that is just the worst way to use early access branching.
use it to give us access to the next upcoming "unstable" build (that is how every single early access dev does it, except you.....) not the previous version.....
No, you have to see that from a developer's point of view. The branch continues to evolve in its Early Access phase, one does not start a new public, stable branch for each new set of features.
In software development and continuous delivery practice, it's exactly how a team proceeds, they keep a default stable branch, develop a new feature on a separate branch (which should not be accessed by others), then merge back onto default when it's validated (I'm skipping the release and fix/hotfix branches to keep it simple).
Since Steam is not the best platform and forces the user to always update, Larian had to find a workaround, with a new fake branch they had to create especially on the point before merge because of people who would otherwise complain about the loss of saved games (even though we all knew about this). On GOG it's simpler, you can choose not to update.
They shouldn't do that really, and just go on with the update and wipeout (or let user prefer GOG on Steam). When I participated in several other games in development, that was the standard procedure, you don't want to see any further issue reports related to old releases.
maybe you should have keep reading before posting this cuz you are making a fool out of yourself..... cuz you can't be more WRONG. the way larian is doing it, is not the way early access game dev does it(in general) I posted a list of some game took at random in my huge early access list and they all did it and still does it with a EXPERIMENTAL branch , you have the stable version of the game and the unstable version of the game the experimental one more uptodate but more bug. it updated regularly (every day) and when it reach a sufficient stable state they push it on the stable version.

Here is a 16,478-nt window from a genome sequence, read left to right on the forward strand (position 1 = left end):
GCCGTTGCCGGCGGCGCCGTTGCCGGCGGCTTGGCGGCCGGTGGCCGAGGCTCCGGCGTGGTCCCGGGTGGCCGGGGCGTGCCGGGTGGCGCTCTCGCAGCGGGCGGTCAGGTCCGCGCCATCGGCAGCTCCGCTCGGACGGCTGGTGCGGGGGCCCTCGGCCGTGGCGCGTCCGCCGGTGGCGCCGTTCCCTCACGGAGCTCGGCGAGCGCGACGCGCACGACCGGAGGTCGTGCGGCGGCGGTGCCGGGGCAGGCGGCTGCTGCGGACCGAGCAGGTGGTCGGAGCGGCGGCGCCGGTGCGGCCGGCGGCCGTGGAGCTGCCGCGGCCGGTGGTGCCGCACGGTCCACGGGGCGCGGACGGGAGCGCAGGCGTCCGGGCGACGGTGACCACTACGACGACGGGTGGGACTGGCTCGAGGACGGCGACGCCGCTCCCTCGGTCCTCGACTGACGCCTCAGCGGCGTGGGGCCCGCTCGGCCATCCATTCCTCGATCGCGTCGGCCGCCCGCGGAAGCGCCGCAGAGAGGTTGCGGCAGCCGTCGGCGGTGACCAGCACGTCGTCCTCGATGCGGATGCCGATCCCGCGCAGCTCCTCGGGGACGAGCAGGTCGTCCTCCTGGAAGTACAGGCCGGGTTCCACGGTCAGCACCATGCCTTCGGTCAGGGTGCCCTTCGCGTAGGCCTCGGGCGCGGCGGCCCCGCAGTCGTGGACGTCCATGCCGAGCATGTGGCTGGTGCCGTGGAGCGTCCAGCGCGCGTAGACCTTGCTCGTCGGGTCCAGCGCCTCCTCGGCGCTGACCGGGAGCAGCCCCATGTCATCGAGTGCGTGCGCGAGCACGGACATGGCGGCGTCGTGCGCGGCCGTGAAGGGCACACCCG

i can cite you example if you want but most if not all early access game does it that way. with some exception like Larian who don't have a clue
the way you describe it is very rare among early access dev. in my 73 early access game on steam I could only find 3 games that did not when the experimental branch way. and BG3 is one of them.
keeping back up of previous version can be done manually. or, by not pressing the update button, yes you can do that on steam too. you can disable it all.
and it does not need branching. it's not the proper way to use the BETA patch feature on steam even when you go and read what is the beta patch branching feature from the steam wiki , you can see its not meant to be use as back up version but as a way to provide your player base a way to test upcoming feature before implanting them for good.
and by doing it that way you can retain more active and engaged player who want to give feedback and test the game.
oh and losing your save file , is like a feature on a early access game. don't buy one if you not ready to face bug crash and lost of data.
be we all know by now this BG3 EA is not a EA. the communication is only 1 way.
I would say Redglyph provided an accurate description of what the development process looks like. What you're discussing is something else.
As a reply to this (your) post and your earlier post about experimental branches:
Larian has stated that they are not entering early access for playtesting purposes (even though of course there is a lot of bug-related feedback) but rather to involve the playerbase in shaping the game. Assuming that this is indeed their intention, then there is no reason what so ever to have an experimental branch, because the current state of the game is experimental in itself. There is no stable branch. The other games you are talking about are most likely releasing as early access for other reason and thus have the incentive to provide both stable builds and less stable/really unstable builds for unfinished mechanics and features.
The beta feature is an interesting solution to let people finish a playthrough and to continue exploring in their own pace, if they aren't ready to or interested in moving on. Even if it's not how developers usually make use of the beta function, it is a rather clever option for the user/player.